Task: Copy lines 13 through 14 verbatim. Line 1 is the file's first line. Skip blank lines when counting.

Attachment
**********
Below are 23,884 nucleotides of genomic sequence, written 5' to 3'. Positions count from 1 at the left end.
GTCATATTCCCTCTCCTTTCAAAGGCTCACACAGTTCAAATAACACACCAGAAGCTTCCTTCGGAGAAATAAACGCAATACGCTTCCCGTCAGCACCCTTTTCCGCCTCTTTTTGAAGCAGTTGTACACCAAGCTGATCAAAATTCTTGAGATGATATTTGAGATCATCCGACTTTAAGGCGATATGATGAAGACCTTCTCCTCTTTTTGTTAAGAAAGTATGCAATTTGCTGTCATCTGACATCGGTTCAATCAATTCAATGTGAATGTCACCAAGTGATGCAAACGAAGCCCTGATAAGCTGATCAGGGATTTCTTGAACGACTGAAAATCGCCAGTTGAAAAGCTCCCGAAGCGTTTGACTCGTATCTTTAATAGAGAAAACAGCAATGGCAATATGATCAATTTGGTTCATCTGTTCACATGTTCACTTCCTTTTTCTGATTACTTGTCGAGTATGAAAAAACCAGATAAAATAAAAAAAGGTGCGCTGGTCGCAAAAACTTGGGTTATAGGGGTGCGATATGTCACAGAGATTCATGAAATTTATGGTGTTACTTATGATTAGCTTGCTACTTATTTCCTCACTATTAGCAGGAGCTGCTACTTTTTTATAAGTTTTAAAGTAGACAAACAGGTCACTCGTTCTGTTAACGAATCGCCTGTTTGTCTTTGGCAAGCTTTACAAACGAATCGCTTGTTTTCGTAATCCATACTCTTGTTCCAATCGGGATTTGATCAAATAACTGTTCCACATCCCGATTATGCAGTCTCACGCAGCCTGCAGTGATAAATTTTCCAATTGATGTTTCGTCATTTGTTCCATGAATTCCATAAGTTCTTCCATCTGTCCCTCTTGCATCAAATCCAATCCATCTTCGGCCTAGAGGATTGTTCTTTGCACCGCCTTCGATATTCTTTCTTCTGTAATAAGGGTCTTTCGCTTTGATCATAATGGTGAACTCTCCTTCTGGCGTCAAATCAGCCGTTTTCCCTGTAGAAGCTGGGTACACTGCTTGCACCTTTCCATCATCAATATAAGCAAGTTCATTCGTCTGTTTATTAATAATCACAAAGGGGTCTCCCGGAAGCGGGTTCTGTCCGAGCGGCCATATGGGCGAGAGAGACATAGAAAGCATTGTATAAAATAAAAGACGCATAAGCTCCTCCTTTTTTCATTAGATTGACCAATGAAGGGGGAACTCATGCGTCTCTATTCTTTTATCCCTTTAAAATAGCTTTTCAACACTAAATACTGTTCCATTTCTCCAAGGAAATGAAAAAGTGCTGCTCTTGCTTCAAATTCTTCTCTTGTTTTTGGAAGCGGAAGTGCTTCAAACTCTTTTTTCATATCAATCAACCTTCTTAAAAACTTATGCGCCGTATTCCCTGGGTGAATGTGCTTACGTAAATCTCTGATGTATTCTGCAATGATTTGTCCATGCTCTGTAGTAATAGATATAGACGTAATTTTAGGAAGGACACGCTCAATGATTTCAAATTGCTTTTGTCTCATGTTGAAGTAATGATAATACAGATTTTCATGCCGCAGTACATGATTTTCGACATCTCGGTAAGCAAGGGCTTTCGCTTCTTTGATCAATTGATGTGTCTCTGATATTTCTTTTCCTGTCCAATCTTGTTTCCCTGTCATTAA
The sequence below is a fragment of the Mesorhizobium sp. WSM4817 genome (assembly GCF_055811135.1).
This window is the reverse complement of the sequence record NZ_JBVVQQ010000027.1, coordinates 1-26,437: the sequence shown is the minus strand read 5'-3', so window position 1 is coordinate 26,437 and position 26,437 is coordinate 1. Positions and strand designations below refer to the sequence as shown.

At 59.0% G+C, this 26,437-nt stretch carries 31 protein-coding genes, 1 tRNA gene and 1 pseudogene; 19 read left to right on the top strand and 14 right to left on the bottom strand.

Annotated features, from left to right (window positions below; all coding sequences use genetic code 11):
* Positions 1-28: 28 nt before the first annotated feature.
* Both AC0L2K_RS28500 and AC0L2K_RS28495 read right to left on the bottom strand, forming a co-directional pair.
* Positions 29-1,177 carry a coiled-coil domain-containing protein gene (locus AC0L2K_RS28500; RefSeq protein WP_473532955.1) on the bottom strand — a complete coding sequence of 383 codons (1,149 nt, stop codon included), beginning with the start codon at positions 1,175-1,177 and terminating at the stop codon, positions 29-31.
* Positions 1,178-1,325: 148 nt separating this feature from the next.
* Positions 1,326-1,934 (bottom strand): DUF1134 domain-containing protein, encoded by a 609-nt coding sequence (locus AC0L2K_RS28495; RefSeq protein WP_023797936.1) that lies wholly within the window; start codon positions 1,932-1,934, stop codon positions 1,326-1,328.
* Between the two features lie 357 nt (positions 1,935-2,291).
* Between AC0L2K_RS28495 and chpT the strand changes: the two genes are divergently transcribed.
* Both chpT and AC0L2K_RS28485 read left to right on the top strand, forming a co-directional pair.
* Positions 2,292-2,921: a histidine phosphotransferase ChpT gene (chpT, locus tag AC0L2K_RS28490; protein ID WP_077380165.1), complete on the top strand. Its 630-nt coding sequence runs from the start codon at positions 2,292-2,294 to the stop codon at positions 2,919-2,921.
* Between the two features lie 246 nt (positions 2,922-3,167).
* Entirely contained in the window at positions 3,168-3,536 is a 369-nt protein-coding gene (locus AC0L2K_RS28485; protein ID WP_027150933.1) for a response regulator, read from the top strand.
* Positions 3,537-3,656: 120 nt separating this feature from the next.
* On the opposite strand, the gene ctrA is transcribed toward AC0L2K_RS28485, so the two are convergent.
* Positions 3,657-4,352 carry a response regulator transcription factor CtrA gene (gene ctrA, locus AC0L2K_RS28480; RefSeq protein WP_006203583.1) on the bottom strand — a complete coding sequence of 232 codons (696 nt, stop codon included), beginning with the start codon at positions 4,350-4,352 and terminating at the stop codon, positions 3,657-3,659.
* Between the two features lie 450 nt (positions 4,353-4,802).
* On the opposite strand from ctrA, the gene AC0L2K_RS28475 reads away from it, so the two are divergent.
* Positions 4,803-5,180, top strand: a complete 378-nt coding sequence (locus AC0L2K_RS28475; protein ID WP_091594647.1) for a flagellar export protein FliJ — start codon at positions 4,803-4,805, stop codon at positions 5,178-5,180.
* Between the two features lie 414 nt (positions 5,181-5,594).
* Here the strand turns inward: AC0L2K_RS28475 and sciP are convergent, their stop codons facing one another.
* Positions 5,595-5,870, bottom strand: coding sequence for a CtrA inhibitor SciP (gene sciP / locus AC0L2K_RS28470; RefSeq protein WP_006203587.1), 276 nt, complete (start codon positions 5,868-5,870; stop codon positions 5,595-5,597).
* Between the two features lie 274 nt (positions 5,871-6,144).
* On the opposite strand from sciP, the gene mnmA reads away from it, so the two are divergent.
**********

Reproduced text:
* Between AC0L2K_RS28495 and chpT the strand changes: the two genes are divergently transcribed.
* Both chpT and AC0L2K_RS28485 read left to right on the top strand, forming a co-directional pair.